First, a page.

Macau’s “go-go years” appear to be over, with signs both the central Chinese government and local Macau authorities want tighter control and investors should manage their expectations accordingly, a report from a senior risk consultant warns.
In a stark report on Macau, Steve Vickers & Associates said that the rapid expansion of the casino industry had relied on a degree of “acquiescence regarding capital outflows and widespread, if concealed, organized crime involvement with the junkets.”
“Now the central Chinese and the local Macau governments have restricted that acquiescence and display an appetite for tighter controls,” it said.
Vickers points to the proposals put forward by the government to amend the city’s gambling laws, which include increasing the share capital held by Macau residents, which will force casinos to become more “Chinese” and patriotic in outlook. The operators will also need approval to pay dividends outside of Macau and face greater oversight of their operations.
The amendments, which were published in mid-September as part of the government’s review process leading up to the expiry in the six concessions in June next year, raised alarm bells in the investment community. The stocks had the biggest one-day fall on record the day after they were published.
Since then, there has been little further clarity on what some of the guidelines may actually mean. Although analysts have noted after the 45-day public consultation process that the government appeared to be taking a pragmatic approach and was listening to concerns.
However, the SVA report notes that Chief Executive Ho Iat Seng’s Nov. 16th policy address did nothing to address the uncertainty.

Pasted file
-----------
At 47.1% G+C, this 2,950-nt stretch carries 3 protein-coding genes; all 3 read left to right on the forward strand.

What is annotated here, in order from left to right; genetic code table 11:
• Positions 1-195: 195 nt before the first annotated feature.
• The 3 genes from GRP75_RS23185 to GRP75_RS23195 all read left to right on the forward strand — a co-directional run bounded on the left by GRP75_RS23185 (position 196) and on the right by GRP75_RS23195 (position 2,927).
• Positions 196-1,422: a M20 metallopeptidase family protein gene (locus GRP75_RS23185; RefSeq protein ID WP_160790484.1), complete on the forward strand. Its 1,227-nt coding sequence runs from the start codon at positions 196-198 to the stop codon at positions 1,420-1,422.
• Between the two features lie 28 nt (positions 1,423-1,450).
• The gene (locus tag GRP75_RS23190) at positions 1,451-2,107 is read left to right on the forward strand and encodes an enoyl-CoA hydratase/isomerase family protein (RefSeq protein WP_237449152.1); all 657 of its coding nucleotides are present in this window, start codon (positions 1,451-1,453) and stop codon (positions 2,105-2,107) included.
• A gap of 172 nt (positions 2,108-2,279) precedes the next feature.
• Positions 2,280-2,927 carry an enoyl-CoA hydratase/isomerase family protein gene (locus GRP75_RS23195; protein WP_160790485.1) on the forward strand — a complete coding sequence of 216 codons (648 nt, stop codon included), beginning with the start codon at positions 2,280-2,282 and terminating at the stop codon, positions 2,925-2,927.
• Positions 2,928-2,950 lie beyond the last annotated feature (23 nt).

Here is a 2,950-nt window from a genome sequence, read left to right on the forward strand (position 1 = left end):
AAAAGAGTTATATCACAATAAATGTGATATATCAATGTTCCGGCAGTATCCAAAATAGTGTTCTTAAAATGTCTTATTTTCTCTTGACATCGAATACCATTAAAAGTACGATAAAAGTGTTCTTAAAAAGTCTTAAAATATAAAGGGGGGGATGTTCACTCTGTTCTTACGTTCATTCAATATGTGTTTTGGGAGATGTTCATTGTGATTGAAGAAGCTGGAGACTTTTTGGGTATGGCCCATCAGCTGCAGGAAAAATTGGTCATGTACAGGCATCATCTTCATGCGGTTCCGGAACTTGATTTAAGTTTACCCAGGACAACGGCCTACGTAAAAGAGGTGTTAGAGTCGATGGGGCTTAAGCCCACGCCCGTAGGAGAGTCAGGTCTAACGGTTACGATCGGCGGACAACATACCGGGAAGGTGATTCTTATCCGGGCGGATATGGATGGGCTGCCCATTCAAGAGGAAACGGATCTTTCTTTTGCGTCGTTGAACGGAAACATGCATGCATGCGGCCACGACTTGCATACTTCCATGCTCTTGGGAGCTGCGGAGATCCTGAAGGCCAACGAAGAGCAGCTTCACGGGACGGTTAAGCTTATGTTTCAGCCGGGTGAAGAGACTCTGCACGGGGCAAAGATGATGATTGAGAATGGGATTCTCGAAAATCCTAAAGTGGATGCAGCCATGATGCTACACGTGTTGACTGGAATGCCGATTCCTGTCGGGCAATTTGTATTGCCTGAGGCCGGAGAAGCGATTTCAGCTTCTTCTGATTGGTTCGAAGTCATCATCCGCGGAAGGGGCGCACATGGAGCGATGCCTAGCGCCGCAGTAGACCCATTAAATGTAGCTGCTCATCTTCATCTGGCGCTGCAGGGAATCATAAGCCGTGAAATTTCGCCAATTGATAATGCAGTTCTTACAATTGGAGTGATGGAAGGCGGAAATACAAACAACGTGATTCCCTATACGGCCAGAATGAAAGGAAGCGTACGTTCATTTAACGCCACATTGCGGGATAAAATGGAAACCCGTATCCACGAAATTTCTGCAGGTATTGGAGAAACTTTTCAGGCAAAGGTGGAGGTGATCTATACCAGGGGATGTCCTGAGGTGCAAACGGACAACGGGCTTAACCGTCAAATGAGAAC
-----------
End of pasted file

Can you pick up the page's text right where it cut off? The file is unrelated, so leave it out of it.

“What Ho did say, though, held out scant hope for the sector in the short term. In particular, he spoke of the need to ensure “healthy” development, and above all stressed the battle against COVID. Investors should thus expect continued travel restrictions coupled with a sectoral cleansing, perhaps comparable to those under way in the tutoring and video gaming sectors in mainland China.”
Under the direction of Beijing, SVA said the Macau government appears determined to diversify away from its reliance on casinos, which make up 80 percent of Macau’s gross domestic product.
The upcoming concession tender will provide the government with great leverage to force through the necessary changes.
The consensus view is that the existing concessionaires will retain their license, though SVA said there is an element of doubt one may lose a license, or be forced to restructure in favour of local owners.
“Such an outcome was previously inconceivable,” the report says. “Now thought, investors must factor such an outcome, and other uncertainties, into risk calculations.”